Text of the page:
Marriage (Same Sex Couples)

Memorandum submitted by Katherine Rock (MB 09)

Summary:

I believe that marriage should be extended to same-sex couples as per the proposed same-sex marriage bill with amendments made to the section regarding divorce and annulment of same-sex married couples. I believe that religious same-sex marriages should be legal in accordance with the proposed opt-in option and, furthermore, that civil partnerships should be extended to include opposite sex couples.

1. My fiancée and I share a home and our lives together. We are in a loving, monogamous relationship and plan on starting a family in a few years. Our relationship is equal to that of many of our peers’ whose marriages we have celebrated by attending their wedding, yet because my fiancée and I are both women, we do not currently have the option to become each other’s wives.

2. This debate and consultation over same-sex marriage has sparked fierce views from both those who support and oppose it, however there seems to be one constant: the value of marriage to British society. It is the bedrock of a family and a symbolic and legal representation between two individuals.

3. The word marriage is powerful and meaningful, unlike that of civil partnership, which although confer the majority of legal rights of marriage, do not infer the same social status.

4. There seems to have been confusion amongst many debating against the case for equal marriage: homosexual couples, like myself and my fiancée, MAY have monogamous, sexual relationships with or without biological or adopted children, just as their heterosexual counterparts. These relationships are not just deep platonic friendships. I fear that the two separate institutions we currently have in the UK have perpetuated the misconceptions surrounding homosexual relationships, and whilst I welcome the increasing acceptance of such relationships, helped in part by the introduction of civil partnerships, gay couples will not be viewed as equals in British society until the law becomes equal and permits us to marry. In light of this I also feel uncomfortable with the discrepancies still left in the proposed marriage (same-sex couples) bill (Part 4, Divorce and Annulment of Marriage) between same-sex and opposite-sex couples with regard to the definition of adultery. A sexual relationship between individuals in a couple is part of marriage and therefore, in my opinion, any sexual contact between and married man or woman and any other individual (regardless of gender) should designate adultery. Whilst skirting around this issue and avoiding defining same-sex sexual relations may be easier legally, it falsely implies that this is not part of marriage for same-sex couples and unnecessarily treats same-sex and opposite-sex couples as two separate groups.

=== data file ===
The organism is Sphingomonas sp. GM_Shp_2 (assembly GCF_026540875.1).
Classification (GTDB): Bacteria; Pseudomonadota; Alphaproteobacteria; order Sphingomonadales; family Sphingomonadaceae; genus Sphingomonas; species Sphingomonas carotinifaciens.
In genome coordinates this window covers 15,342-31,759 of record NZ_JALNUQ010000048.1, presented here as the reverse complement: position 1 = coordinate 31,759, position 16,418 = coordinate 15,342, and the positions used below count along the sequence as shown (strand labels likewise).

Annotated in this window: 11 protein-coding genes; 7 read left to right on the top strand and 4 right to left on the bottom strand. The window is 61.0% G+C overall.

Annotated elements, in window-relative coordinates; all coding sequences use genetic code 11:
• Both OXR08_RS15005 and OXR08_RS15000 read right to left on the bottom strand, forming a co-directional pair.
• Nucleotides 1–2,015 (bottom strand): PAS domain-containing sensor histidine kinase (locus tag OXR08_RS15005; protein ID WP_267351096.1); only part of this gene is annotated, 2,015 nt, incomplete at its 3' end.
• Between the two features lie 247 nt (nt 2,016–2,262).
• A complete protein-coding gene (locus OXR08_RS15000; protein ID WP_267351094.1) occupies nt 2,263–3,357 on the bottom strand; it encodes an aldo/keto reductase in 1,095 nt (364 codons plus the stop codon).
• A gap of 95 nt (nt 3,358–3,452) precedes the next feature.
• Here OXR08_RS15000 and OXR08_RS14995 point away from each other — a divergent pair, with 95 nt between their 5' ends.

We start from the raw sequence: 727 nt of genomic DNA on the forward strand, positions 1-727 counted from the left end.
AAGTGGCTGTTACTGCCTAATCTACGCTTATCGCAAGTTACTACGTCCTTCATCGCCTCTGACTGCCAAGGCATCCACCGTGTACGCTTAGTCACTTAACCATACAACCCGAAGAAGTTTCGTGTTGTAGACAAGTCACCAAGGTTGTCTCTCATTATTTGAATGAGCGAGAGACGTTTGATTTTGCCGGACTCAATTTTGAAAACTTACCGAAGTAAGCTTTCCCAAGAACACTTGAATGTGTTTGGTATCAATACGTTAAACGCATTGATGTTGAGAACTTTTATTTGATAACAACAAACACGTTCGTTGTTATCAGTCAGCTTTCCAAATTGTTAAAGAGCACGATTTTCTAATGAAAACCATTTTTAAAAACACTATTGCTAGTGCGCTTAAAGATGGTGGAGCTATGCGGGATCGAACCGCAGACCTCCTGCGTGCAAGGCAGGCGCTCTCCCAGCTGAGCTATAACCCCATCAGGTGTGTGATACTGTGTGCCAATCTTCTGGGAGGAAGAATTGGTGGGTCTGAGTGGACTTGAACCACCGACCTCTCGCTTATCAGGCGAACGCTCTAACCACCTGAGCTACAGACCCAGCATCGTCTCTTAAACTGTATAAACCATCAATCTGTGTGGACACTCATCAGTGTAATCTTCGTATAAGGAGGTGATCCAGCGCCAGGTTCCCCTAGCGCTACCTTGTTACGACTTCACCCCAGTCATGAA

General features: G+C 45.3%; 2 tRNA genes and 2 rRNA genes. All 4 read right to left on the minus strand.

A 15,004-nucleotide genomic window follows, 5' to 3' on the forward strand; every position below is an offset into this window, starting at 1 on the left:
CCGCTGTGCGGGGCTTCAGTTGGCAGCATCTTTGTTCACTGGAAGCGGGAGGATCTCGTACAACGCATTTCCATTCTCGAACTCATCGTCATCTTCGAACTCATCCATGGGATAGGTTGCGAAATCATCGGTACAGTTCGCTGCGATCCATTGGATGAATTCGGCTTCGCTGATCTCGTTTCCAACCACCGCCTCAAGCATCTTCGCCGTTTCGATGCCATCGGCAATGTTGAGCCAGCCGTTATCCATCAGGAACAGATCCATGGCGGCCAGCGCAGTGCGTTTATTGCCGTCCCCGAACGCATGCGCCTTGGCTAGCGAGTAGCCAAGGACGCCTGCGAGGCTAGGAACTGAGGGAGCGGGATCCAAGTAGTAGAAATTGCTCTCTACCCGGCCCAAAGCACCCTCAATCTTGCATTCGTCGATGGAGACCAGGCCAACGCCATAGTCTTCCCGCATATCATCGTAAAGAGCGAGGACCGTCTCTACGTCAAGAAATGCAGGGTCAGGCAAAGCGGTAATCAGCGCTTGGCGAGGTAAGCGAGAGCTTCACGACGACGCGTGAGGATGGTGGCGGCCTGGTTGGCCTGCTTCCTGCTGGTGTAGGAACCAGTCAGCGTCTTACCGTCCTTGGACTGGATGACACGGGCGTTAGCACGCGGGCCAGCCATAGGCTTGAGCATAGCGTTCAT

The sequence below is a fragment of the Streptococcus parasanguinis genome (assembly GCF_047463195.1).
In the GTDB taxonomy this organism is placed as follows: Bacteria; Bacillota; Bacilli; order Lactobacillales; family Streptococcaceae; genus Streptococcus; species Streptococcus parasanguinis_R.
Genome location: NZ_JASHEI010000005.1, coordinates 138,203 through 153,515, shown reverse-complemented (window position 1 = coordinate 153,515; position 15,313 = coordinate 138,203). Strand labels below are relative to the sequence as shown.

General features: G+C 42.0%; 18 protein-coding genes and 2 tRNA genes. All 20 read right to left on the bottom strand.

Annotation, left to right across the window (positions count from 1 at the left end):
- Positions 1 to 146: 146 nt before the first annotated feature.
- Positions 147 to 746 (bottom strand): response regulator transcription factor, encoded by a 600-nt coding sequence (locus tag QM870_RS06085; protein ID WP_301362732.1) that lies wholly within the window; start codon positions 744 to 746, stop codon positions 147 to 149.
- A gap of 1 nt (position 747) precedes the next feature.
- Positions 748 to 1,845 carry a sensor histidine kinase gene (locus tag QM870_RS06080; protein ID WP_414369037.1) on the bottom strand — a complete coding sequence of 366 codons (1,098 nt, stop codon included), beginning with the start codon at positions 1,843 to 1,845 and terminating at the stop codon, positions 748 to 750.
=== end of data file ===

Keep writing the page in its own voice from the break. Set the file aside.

5. I am not religious and would therefore want a civil marriage, just as some of my heterosexual friends have already. I see no reason why equal marriage under the state (civil marriage) should not be legalised. Many deeply religious individuals who are opposed to this bill cite morality as a reason; this saddens me as whilst I suppose their right to religious freedom, they are seeking to quash my civil one.

6. Although it is a very separate issue (as marriage is not possessed by religion), this bill also focuses on religious same-sex marriage. I accept that religion is complex and each different religion or even different religious groups within those religions have different beliefs. However, given the wide ranging support (e.g. Quakers) and opposition (e.g. Catholics), I believe that religious organisations should have the right to conduct or not conduct marriages depending on whether they have opted in. I am satisfied that the bill’s proposed "quadruple lock" is more than sufficient to protect people’s religious freedom, just as religious organisations currently have the option of whether or not to allow civil partnerships to be conducted on their premises.

7. Finally, to give full equality to all couples, regardless of gender, I believe that civil partnerships should be extended to heterosexual couples. Whilst it is unfair to deny gay couples of the right to marry, likewise, heterosexual couples who wish to become civil partners should be extended this right too.

February 2013

Prepared 15th February 2013